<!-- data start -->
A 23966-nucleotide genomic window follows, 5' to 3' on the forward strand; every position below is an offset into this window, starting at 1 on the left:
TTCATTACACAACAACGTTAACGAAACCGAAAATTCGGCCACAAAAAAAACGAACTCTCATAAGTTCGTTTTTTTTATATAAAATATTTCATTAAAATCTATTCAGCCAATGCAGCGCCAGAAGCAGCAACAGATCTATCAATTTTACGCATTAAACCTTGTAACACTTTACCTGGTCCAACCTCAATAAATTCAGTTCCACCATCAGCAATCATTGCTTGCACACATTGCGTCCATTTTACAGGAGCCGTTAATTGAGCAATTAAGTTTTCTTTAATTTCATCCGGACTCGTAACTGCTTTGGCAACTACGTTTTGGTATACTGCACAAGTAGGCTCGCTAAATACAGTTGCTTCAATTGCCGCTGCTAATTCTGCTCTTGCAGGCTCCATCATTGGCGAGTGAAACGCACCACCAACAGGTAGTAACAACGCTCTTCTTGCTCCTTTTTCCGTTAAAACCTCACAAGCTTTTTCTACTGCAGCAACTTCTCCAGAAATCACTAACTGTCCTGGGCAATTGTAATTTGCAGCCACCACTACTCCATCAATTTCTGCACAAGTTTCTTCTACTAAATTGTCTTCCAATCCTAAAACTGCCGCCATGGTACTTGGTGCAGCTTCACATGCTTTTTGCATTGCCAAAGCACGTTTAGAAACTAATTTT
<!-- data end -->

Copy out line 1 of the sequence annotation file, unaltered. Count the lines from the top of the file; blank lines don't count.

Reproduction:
A 23966-nucleotide genomic window follows, 5' to 3' on the forward strand; every position below is an offset into this window, starting at 1 on the left: